Texas Republic Army General, Texas Republic President, Tennessee Governor, Texas Governor. He is best remembered as the General who defeated the Mexicans to win Texas independence. Born in Virginia in 1793, his family moved to Tennessee when he was 13 years old and lived in a frontier settlement, where Houston worked as a clerk in a trader's store. When he was 15, he ran away from home and lived with the Cherokee Indians in eastern Tennessee, where the Indians adopted him and taught him much of their ways. After three years with the Indians, he returned home and opened up a country school. When war broke out between the settlers and the Creek Indians, he enlisted in Andrew Jackson's Army, and was severely wounded in battle. In 1818, he left the Army to set up a law practice in Lebanon, Tennessee, where in 1823, he was elected to Congress. Four years later, he was elected as Governor of Tennessee. In 1829, his wife left him, and he resigned as Governor, to move to Texas intending to become a trader and merchant. When revolution broke out between the Texas settlers and the Mexican government under its military dictator, General Antonio de Santa Anna, he helped form a militia, and was quickly selected to head its Army. After a series of battles, he finally won the Battle of San Jacinto in April 1836, captured General Santa Anna, and forced the Mexicans to give Texas their independence. In October 1836, he was elected the first President of the Republic of Texas, and served two terms, from 1836 to 1838, and from 1841 to 1844. In 1845, he worked to have Texas admitted to the United States, and from 1846 to 1859, he served as US Senator from Texas. Opposing any break from the Union, he ran for governor of Texas on an anti-secession platform and won, however, in 1861, the Texas congress voted to join South Carolina and the other southern states in leaving the Union, despite Governor Houston's opposition. The Confederates then removed Houston as governor, and he retired to private life in Huntsville, Texas, where he died in 1863. The city of Houston, Texas, is named in his honor, as is an Army fort in San Antonio, Texas.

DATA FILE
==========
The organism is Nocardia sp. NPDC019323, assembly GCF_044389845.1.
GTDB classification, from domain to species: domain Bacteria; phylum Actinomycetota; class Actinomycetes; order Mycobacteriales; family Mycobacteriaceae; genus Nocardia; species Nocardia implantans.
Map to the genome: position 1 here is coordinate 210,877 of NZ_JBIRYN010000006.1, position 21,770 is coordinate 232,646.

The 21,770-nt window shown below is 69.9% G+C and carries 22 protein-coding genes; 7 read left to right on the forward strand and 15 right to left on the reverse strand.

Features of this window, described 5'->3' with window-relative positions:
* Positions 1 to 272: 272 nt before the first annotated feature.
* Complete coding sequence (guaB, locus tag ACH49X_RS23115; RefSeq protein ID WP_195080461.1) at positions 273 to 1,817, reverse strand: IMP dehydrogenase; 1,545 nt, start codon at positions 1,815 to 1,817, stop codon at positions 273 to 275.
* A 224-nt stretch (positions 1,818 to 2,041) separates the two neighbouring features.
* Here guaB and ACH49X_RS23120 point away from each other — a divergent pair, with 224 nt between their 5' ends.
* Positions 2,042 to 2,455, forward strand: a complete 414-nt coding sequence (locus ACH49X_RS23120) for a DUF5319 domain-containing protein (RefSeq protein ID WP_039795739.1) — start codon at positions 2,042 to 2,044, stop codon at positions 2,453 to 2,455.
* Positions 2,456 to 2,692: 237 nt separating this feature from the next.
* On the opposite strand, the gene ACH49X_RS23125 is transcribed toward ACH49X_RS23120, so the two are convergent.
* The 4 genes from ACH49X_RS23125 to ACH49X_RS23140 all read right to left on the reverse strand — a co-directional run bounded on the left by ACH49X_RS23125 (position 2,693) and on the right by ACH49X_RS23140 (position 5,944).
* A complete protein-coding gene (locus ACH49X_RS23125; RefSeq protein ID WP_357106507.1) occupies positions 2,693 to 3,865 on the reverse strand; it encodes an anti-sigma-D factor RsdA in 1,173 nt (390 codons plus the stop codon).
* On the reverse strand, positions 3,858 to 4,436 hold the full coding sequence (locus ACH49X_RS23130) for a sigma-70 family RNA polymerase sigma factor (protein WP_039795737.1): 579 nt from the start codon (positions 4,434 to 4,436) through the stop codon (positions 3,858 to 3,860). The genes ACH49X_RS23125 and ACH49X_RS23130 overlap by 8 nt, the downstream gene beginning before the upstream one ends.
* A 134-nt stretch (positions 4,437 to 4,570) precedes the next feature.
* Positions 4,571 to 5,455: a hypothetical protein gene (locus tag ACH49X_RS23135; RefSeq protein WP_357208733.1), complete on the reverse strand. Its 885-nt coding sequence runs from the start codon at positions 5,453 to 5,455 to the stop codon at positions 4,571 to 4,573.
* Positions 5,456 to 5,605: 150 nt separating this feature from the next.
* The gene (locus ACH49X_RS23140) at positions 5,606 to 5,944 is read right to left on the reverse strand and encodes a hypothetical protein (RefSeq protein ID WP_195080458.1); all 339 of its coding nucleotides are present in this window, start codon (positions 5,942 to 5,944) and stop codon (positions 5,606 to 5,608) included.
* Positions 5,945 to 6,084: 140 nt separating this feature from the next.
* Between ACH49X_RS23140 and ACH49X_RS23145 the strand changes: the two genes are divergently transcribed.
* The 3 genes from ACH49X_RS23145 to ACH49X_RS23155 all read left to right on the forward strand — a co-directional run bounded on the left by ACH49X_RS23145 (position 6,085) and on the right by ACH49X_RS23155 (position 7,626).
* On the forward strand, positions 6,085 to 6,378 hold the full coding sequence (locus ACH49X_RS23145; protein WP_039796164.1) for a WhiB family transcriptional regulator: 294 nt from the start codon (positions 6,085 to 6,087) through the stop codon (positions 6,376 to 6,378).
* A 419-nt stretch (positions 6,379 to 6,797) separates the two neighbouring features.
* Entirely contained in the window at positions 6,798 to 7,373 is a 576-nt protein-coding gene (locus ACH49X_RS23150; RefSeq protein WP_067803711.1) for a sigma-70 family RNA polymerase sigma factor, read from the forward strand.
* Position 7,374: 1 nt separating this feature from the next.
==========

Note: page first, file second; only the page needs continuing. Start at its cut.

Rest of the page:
Bio by: Kit and Morgan Benson